It is a problem when individuals either represent themselves as 'nurses' or when they are called 'nurses' by an employer such as a physician. It is misleading to the public! In my state it is against the law for anyone who is not either an RN or a LPN to be called a 'nurse.'
  11. Visit  Bubbles profile page
    #23 2
    Quote from GaMBA
    Something that reads "acts as the school nurse when required" is not calling anyone a "nurse." No one who is not a nurse is being labeled as one. Therefore, I don't see the big deal in a job description listing that statement. That is what they need. Someone who can perform the school nurse's duties if necessary. As a clinic sub I certainly don't call myself the school nurse and neither does anyone else. I don't think the secretary or office admin refer to themselves as nurses either if they have to fill in during the nurse's absence. The words in the OP are just a summarized role description, and I think the statement does a pretty good job of describing the role by using the words "act as", meaning perform the same functions that the school nurse would if s/he were here.

    It would be different if the wording were "be the school nurse. You are the nurse." Then I could understand the hissy fits about the description wording if it were intended for non-nurses. But as its currently stated in the OP, I don't see the big deal. *shrug*
    It appears that GaMBA is just not getting it! I appreciate how professional my fellow nurses have been and how you have attempted to explain it to GaMBA, but this is really annoying! How about if an airline had a job description that stated the persons who clean the planes between flights would 'act as the pilot' would you like to fly on that plane? Or someone else suggested how about if a nurse would be required to 'act as a physician'?

    What GaMBA does not seem to understand is that nursing is a profession with a body of knowledge and anyone who attempts 'to act as a nurse' without nursing knowledge is putting others at risk. It's not what you know, it is what you don't know.

    I have done a little school nursing with an agency to fill in for the school nurse. My very first experience involved a high school. On just that very first day I had a teacher in a hypertensive crisis. I sent her to the ER. I had multiple sprains. And to end the day I had a tiny Freshman who had been assualted by another student. She had possible neck, chest, and head injuries. In addition to assessing her I had to deal with the school Vice Principal who attempted to get out of responsibility because the assault took place on the public sidewalk in front of the school! Obviously, even that school VP did not know what she did not know. I called 911 and the paramedics soon were placing this young person in a neck brace, starting an IV, etc.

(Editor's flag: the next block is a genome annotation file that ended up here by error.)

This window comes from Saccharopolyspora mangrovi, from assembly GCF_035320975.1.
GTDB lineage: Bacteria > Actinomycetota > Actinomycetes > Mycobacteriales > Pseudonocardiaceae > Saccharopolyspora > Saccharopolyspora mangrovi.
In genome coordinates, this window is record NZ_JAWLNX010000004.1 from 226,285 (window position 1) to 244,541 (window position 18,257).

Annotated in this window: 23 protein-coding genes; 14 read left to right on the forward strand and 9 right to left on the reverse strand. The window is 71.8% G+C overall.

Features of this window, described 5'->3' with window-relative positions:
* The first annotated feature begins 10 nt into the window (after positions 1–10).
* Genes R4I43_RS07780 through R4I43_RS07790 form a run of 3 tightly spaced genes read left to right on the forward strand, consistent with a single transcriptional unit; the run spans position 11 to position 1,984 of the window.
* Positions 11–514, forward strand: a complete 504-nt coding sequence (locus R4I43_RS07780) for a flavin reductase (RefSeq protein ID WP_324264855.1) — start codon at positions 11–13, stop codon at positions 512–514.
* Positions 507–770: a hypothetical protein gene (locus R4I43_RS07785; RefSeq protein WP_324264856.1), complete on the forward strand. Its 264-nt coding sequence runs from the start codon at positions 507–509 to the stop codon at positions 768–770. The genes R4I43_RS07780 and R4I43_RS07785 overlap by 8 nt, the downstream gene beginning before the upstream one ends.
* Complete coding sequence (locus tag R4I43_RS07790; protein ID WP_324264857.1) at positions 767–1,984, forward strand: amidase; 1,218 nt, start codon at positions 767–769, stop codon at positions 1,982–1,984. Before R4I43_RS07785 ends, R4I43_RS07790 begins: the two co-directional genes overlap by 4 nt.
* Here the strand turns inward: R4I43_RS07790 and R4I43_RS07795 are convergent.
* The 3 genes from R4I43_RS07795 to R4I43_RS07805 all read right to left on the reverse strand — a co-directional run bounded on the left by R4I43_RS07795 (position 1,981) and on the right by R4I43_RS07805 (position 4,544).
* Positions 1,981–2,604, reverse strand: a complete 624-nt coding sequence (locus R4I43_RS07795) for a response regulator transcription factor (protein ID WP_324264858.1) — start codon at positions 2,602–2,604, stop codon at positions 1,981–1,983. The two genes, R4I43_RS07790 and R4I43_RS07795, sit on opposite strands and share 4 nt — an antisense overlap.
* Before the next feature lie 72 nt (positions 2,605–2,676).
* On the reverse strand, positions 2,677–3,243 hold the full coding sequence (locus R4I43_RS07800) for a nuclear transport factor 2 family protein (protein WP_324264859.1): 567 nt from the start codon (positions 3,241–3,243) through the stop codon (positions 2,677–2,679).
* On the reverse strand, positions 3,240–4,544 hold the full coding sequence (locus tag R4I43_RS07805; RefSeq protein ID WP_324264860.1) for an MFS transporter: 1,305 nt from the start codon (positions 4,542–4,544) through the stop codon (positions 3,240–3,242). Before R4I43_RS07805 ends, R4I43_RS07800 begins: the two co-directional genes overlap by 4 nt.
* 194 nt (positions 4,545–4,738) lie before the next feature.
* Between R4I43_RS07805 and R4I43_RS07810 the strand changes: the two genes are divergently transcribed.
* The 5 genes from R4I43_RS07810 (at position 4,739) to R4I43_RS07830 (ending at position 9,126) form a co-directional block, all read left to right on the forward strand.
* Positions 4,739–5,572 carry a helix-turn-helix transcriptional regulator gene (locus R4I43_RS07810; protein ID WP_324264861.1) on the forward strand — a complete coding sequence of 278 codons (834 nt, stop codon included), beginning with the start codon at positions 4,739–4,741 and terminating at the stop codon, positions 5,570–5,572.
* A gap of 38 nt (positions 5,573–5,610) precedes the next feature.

I also filled in at a special needs school where administration's major concern was getting a nurse comfortable with seizures. I was. One day during that assignment I had a teacher's aid come with a request for some ASA for a teacher. I investigated and found the teacher was having chest pain and a possible MI.

    There are reasons for schools to have school nurses and not someone acting 'as a nurse.'
  12. Visit  MinnieMomRN profile page
    #24 1
    Quote from nyteshade
    once again, if a school has its protocols in place as to how they will address days when the school nurse is gone that is one thing.

    this is not about what you do. this is not about just running the clinic for the day. this is about the overall scope of nursing practice.

    you are failing to see that it is not ok to "act as" the licensed nurse. why is it ok to "act as" the school nurse? does a nurse not have a governing body to answer to? does a nurse not carry a legal responsibility to his/her patients? is there no reason why a good portion of us carry malpractice insurance? i'm sure the tone would change if a job ad stated to act as a doctor, lawyer, pa, np, etc when required.

    if you have ever read your states nurse practice act you will see why so many of us are making "a big deal".

    stepping off my soapbox now.
    well said.

    'acting as a nurse' made me think of the phrase "i'm not really a nurse, i just play one on tv"... yeah, okay then...